Jim Corey ... Buck Jackson - Witness at Dance (uncredited)

Gino Corrado ... Chef (uncredited)
Delmar Costello ... Migrant (uncredited)
Jane Crowley ... Migrant (uncredited)
W.H. Davis ... Migrant (uncredited)
Helen Dean ... Migrant (uncredited)
John Dilson ... Bookseller (uncredited)
Lillian Drew ... Migrant (uncredited)
Ralph Dunn ... Deputy (uncredited)
Thornton Edwards ... Motorcycle Cop (uncredited)
Billy Elmer ... Migrant (uncredited)

Pat Flaherty ... Deputy (uncredited)
James Flavin ... Guard (uncredited)
Francis Ford ... (unconfirmed) (uncredited)
Emily Gerdes ... Migrant (uncredited)
Tyler Gibson ... Migrant (uncredited)
Barney Gilmore ... Migrant (uncredited)
William Haade ... Deputy with Shotgun (uncredited)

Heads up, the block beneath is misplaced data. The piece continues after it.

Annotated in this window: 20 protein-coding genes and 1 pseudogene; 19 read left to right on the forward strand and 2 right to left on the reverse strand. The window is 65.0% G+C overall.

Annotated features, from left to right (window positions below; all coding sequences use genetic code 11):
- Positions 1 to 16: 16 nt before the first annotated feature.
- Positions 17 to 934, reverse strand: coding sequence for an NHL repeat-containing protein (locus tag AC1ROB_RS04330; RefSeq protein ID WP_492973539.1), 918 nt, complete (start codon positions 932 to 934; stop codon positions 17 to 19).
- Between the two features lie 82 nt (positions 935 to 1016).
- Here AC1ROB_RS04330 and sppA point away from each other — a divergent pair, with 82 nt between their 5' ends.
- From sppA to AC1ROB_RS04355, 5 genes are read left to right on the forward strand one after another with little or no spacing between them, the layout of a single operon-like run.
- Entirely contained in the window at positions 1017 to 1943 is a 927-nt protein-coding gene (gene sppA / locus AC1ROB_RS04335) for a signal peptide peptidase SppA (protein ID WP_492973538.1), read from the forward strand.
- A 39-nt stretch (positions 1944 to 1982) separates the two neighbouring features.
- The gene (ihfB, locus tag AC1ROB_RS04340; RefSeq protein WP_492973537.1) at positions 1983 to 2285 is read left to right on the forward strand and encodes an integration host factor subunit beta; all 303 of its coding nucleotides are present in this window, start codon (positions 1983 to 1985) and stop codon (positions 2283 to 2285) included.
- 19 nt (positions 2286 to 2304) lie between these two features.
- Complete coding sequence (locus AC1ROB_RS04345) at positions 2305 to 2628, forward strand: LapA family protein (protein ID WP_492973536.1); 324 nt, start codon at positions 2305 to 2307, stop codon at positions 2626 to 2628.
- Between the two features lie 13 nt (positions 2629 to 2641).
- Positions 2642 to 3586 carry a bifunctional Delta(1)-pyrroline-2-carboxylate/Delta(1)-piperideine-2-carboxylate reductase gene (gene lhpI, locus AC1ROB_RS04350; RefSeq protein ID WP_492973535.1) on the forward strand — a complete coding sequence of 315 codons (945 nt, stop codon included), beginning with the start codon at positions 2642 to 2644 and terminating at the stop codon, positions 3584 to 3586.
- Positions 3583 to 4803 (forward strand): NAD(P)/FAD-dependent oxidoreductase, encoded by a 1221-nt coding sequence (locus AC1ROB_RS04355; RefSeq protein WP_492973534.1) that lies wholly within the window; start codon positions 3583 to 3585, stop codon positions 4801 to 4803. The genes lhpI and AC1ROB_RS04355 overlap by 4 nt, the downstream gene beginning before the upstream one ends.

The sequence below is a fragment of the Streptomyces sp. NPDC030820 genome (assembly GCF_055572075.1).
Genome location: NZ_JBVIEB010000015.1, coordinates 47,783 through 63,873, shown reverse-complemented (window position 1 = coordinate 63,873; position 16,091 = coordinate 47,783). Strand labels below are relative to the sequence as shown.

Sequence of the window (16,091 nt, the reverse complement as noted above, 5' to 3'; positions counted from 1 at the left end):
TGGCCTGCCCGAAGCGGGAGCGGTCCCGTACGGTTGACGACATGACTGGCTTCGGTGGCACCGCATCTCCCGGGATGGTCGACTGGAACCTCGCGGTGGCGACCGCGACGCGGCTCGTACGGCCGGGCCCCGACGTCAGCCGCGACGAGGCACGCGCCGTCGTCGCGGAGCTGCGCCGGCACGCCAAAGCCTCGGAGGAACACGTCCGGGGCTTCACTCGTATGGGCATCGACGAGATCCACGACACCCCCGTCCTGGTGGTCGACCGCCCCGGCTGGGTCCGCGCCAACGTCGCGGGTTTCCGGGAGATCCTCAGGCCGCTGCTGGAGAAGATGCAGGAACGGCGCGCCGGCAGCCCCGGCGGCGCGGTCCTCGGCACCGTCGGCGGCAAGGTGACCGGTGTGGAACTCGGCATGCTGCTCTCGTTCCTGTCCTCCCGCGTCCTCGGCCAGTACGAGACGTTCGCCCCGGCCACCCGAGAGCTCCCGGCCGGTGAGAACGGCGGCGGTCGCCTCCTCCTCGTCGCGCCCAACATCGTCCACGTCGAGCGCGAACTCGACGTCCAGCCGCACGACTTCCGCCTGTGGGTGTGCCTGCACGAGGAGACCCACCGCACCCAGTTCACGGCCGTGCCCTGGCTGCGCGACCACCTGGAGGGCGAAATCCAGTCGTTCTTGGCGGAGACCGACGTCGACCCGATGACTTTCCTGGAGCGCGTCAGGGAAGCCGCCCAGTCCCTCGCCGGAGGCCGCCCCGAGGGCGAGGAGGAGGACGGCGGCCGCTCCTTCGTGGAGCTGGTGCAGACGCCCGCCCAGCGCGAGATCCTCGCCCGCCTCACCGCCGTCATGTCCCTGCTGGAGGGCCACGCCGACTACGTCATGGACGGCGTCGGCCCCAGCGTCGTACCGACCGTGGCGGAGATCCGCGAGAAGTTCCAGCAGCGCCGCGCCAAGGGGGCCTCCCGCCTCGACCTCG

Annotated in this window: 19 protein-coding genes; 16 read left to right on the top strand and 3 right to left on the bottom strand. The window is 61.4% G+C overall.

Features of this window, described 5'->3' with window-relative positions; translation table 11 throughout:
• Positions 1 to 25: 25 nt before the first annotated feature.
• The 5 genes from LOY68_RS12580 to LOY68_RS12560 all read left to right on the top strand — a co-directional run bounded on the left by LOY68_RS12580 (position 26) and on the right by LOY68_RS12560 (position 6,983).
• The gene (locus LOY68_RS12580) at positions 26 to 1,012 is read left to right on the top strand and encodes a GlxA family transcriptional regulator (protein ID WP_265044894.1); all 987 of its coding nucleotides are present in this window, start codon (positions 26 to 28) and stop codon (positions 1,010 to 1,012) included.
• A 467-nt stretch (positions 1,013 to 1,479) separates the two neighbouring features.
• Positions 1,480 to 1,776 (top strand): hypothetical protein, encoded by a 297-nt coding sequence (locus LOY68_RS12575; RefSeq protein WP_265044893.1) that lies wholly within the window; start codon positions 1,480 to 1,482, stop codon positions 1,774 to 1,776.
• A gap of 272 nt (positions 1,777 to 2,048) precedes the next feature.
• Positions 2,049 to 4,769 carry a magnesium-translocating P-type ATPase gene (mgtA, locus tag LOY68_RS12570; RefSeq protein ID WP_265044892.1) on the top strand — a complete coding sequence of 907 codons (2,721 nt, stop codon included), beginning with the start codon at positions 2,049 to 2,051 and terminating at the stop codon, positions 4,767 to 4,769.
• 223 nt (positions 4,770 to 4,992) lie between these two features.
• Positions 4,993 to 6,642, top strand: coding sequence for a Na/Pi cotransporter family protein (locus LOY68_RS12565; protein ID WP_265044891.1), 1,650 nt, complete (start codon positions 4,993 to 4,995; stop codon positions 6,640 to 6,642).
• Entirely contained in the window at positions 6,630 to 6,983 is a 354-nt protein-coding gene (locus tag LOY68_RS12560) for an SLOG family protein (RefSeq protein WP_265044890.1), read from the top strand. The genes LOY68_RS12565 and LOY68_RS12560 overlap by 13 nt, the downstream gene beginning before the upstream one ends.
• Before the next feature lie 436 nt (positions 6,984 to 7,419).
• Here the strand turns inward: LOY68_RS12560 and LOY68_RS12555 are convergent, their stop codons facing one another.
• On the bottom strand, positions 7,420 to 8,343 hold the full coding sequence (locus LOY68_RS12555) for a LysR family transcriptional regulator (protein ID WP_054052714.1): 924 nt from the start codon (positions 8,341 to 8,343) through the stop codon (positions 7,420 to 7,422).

Ben Hall ... Gas Station Attendant in Bakersfield (uncredited)
Dean Hall ... Migrant (uncredited)
Edna Hall ... Migrant (uncredited)
Sidney Hayes ... Migrant (uncredited)
Cliff Herbert ... Migrant (uncredited)
Charles Herzinger ... Migrant (uncredited)
Herbert Heywood ... Gas Station Attendant (uncredited)
Harry Holden ... Migrant (uncredited)
E.J. Kaspar ... Migrant (uncredited)
David Kirkland ... Migrant (uncredited)
Lillian Lawrence ... Migrant (uncredited)
Rex Lease ... Cop (uncredited)
Hazel Lollier ... Migrant (uncredited)

Mae Marsh ... Muley's Wife (uncredited)
Louis Mason ... Man in Camp (uncredited)
Harry Matthews ... Migrant (uncredited)
Scotty Mattraw ... Migrant (uncredited)

Walter McGrail ... Gang Leader (uncredited)
Jules Michelson ... Migrant (uncredited)
Walter Miller ... New Mexico Border Guard (uncredited)
Philip Morris ... Guard (uncredited)